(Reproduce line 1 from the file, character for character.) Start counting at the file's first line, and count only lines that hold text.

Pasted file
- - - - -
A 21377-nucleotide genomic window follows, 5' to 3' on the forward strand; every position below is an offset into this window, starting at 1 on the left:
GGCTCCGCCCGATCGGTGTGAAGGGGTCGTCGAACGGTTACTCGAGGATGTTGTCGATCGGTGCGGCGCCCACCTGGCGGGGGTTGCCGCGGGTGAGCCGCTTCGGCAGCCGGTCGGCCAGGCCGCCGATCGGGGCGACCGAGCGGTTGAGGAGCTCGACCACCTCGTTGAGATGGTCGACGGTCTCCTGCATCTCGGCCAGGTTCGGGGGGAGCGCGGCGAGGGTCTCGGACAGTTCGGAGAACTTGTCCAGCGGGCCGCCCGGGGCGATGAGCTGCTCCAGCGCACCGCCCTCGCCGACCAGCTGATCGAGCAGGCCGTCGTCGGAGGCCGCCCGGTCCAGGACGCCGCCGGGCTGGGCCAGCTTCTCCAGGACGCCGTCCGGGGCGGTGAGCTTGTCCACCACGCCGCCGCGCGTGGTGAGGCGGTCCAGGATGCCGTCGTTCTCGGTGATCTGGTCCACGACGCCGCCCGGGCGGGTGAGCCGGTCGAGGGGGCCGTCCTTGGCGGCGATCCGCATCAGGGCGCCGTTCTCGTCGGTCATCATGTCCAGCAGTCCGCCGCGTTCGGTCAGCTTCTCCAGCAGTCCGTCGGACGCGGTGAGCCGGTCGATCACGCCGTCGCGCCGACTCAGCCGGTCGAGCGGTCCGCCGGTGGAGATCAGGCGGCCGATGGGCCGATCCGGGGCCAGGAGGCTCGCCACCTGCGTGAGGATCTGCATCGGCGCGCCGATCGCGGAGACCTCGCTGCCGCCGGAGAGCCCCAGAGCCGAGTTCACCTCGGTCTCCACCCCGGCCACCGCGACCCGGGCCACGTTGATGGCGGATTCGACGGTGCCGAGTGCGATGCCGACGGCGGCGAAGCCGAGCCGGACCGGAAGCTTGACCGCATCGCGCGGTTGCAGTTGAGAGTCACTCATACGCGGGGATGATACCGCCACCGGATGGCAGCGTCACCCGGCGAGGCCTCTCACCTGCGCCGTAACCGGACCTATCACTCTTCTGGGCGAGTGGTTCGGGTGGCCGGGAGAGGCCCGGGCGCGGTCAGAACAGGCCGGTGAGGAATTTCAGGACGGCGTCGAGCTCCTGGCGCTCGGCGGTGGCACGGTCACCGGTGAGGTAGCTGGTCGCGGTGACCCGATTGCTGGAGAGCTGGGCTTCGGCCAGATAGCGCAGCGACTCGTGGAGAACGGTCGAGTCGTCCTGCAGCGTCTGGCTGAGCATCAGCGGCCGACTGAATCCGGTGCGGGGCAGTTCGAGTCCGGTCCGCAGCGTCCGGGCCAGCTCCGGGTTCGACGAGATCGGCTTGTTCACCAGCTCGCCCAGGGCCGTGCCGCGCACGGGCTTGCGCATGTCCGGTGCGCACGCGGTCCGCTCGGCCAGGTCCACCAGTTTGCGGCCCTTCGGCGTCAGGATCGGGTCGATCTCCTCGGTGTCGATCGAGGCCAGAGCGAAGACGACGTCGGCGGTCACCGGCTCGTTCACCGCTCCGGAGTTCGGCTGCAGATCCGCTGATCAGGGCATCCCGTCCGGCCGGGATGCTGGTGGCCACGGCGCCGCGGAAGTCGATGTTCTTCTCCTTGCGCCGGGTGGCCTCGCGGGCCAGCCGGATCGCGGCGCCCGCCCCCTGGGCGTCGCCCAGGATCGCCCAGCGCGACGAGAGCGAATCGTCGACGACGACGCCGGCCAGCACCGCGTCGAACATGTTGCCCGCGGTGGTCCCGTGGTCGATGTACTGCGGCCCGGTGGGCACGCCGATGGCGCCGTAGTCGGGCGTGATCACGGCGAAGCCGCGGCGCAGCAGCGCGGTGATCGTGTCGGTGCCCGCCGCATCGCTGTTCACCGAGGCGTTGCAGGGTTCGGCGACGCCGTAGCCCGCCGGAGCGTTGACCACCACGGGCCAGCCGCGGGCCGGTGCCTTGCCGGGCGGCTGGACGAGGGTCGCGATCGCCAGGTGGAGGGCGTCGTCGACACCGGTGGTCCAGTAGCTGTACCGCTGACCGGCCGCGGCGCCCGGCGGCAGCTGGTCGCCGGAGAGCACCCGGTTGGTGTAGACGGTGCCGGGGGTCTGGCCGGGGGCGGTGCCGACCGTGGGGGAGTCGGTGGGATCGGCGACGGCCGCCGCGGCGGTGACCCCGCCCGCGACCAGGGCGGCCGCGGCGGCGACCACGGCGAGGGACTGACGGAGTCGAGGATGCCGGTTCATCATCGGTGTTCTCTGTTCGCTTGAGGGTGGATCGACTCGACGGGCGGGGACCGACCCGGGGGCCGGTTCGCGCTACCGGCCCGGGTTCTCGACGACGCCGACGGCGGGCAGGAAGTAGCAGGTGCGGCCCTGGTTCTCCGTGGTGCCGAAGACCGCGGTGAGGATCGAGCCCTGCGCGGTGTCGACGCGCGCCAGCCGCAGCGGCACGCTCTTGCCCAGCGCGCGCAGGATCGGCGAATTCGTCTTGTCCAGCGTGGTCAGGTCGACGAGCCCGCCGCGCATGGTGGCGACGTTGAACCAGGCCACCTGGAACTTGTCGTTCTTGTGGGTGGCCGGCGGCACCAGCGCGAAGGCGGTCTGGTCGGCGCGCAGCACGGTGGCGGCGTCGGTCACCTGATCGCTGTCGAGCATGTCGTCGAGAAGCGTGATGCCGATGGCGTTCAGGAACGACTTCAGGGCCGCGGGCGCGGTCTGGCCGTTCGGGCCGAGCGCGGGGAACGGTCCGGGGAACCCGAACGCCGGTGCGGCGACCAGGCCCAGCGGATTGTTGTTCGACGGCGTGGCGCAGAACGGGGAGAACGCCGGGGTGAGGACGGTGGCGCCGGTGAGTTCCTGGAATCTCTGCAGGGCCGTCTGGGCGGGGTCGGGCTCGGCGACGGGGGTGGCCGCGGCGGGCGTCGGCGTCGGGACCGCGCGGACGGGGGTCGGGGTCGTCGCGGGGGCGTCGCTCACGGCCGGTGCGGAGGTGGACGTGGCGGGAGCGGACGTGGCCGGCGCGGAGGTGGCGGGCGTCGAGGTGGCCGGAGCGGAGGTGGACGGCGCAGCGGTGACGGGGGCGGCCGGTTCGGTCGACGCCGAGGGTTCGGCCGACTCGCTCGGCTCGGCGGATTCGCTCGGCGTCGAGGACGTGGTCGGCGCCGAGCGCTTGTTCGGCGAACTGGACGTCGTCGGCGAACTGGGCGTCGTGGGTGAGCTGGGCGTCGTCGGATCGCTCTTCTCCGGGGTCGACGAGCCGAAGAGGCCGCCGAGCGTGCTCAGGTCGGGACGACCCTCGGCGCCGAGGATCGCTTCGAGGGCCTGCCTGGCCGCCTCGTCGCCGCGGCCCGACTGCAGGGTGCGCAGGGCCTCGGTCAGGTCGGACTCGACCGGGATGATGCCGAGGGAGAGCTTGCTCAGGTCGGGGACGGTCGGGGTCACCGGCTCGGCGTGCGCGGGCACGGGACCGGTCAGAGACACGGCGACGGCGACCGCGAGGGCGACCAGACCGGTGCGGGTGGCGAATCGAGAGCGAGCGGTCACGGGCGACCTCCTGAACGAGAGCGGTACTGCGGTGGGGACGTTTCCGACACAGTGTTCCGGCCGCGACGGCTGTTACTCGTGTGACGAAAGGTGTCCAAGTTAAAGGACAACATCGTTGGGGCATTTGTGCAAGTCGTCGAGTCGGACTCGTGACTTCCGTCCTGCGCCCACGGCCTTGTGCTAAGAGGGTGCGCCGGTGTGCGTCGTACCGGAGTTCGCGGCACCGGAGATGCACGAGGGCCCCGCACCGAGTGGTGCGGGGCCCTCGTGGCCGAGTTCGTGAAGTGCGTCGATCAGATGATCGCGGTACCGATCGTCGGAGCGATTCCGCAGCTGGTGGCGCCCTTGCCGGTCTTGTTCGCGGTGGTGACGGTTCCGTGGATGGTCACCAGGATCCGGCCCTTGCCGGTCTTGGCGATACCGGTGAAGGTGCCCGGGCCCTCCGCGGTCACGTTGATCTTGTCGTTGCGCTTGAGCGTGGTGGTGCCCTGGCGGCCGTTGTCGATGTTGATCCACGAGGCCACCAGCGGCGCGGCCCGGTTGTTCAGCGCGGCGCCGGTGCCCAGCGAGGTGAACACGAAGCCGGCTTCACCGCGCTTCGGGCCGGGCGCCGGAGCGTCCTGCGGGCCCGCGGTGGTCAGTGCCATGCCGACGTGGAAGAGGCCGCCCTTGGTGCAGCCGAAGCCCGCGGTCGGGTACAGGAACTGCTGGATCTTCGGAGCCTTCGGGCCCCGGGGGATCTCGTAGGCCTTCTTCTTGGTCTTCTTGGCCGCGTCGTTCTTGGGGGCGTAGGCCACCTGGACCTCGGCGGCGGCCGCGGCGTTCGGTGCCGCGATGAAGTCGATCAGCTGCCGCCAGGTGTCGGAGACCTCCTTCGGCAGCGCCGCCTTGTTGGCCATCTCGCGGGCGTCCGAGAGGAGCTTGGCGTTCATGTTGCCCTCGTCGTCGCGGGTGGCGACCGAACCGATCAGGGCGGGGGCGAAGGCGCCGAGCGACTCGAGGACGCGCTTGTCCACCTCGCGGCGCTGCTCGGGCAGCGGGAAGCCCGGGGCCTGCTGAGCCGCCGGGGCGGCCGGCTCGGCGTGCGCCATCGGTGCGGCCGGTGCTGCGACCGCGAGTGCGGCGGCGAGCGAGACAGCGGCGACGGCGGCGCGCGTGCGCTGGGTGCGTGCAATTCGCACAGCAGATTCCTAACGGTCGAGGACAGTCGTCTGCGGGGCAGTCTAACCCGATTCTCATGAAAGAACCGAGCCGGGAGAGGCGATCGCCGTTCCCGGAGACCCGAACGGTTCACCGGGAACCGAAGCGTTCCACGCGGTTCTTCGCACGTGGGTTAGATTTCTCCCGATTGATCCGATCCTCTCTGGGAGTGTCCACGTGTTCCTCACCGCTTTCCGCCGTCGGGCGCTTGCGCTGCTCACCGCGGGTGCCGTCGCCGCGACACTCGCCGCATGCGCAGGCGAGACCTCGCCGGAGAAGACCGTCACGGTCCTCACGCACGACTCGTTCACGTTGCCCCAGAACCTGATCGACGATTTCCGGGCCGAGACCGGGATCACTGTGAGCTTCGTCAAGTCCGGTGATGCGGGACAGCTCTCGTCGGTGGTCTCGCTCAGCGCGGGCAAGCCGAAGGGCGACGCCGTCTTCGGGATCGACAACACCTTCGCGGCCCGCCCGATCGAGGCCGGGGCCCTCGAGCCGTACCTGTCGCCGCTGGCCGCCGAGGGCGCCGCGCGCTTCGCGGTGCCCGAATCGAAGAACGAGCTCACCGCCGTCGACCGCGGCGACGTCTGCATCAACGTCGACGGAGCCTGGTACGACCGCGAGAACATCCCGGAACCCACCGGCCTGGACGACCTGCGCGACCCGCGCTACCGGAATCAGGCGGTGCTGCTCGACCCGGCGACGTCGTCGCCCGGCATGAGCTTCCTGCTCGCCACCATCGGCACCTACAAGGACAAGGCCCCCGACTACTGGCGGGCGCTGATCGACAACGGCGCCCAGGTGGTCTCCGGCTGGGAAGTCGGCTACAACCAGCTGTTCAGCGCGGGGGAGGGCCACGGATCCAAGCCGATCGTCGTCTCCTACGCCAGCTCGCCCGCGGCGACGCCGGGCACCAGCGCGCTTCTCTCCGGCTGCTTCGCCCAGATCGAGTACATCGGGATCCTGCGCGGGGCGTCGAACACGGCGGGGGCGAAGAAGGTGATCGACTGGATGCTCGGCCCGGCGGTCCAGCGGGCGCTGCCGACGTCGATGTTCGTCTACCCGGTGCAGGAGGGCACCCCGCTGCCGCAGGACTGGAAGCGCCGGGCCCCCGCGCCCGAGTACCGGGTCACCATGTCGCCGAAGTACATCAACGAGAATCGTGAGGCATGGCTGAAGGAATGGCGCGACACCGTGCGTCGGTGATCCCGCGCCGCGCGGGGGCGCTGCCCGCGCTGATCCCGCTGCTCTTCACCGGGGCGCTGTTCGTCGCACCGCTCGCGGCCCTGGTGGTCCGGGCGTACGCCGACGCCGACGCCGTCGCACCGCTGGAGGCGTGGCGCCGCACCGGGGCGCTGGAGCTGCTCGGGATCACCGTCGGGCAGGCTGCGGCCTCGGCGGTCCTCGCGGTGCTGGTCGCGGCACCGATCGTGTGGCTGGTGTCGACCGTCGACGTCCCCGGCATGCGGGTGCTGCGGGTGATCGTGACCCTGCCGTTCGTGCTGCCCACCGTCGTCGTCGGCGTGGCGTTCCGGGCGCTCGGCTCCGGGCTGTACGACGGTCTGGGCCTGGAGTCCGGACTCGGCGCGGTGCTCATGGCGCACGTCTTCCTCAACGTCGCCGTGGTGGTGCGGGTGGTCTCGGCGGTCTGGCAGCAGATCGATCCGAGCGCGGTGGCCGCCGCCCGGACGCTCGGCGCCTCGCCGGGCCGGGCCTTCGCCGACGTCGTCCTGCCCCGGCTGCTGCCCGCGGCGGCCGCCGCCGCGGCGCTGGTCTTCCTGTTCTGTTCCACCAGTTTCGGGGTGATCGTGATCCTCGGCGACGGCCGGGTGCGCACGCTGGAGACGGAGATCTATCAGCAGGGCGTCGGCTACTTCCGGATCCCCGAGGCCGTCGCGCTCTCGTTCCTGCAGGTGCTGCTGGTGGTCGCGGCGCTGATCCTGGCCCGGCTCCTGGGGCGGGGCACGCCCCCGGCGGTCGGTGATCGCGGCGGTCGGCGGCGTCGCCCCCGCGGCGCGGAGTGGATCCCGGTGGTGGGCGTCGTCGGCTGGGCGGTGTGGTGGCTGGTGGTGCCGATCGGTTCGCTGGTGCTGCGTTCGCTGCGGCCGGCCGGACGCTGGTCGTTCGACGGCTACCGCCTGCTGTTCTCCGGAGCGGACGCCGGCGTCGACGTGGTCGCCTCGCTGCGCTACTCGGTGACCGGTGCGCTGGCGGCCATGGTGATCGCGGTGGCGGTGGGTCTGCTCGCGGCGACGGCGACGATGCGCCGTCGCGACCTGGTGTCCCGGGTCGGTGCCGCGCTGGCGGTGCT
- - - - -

A 21377-nucleotide genomic window follows, 5' to 3' on the forward strand; every position below is an offset into this window, starting at 1 on the left: